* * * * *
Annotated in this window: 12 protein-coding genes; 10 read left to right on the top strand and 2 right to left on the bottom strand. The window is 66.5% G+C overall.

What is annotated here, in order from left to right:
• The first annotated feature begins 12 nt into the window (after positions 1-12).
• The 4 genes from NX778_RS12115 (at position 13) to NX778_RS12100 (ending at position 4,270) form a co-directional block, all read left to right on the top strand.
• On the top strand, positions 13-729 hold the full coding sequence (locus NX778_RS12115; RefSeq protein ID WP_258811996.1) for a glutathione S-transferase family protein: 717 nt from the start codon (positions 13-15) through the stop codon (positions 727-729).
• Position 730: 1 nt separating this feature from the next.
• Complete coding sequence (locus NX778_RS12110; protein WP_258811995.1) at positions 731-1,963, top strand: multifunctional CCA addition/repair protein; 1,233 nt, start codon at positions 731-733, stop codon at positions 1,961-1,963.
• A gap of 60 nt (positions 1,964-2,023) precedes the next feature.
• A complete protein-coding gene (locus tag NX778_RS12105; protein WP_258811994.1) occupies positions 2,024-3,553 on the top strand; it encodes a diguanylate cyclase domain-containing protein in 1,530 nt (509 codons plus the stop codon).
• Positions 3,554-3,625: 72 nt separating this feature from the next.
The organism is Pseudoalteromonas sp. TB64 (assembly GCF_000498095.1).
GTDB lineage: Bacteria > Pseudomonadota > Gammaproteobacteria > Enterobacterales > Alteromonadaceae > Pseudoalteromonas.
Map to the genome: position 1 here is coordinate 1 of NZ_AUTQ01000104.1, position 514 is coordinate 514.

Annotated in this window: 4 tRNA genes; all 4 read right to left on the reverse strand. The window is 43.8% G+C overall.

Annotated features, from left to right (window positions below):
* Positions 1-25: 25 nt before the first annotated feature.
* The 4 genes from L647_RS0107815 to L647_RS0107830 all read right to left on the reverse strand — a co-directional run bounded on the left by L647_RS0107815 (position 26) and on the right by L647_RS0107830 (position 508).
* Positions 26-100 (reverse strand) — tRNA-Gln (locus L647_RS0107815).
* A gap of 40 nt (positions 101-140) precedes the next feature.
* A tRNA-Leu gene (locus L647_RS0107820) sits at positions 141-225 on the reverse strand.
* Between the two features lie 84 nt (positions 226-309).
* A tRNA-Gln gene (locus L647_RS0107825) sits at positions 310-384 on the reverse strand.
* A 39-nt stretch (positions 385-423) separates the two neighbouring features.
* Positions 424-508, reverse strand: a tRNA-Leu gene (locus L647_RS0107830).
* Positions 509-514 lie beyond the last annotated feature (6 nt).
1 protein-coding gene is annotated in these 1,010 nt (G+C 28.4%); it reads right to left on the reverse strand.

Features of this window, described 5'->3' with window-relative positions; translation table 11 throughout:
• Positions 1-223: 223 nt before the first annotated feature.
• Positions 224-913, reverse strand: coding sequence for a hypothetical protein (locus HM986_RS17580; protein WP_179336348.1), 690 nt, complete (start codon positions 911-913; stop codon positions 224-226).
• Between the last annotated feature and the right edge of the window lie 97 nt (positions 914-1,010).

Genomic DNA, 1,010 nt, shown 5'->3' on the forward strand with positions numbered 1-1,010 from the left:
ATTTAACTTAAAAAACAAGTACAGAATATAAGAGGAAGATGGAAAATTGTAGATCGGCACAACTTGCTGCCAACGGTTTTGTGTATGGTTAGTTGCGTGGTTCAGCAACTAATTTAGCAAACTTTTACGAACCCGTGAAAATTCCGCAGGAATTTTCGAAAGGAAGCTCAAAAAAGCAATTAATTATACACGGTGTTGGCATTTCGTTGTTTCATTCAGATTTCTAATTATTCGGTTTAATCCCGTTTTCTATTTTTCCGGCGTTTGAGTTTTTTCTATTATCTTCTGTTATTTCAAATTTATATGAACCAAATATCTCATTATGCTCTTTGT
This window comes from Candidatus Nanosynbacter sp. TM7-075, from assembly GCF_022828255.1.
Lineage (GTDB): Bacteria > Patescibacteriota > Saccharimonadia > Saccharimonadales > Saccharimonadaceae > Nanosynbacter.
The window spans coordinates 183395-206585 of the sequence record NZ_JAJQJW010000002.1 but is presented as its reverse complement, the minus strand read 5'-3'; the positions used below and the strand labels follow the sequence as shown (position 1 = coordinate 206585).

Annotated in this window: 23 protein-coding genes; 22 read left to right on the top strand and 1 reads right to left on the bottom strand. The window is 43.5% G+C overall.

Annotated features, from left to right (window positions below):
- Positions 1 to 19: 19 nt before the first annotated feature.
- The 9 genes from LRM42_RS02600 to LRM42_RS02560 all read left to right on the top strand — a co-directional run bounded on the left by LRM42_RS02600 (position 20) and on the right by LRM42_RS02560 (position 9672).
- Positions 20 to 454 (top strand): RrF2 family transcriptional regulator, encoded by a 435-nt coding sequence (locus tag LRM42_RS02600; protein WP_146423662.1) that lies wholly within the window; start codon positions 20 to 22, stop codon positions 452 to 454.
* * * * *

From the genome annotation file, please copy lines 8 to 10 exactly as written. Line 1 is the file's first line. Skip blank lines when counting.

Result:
• A gap of 60 nt (positions 1,964-2,023) precedes the next feature.
• A complete protein-coding gene (locus tag NX778_RS12105; protein WP_258811994.1) occupies positions 2,024-3,553 on the top strand; it encodes a diguanylate cyclase domain-containing protein in 1,530 nt (509 codons plus the stop codon).
• Positions 3,554-3,625: 72 nt separating this feature from the next.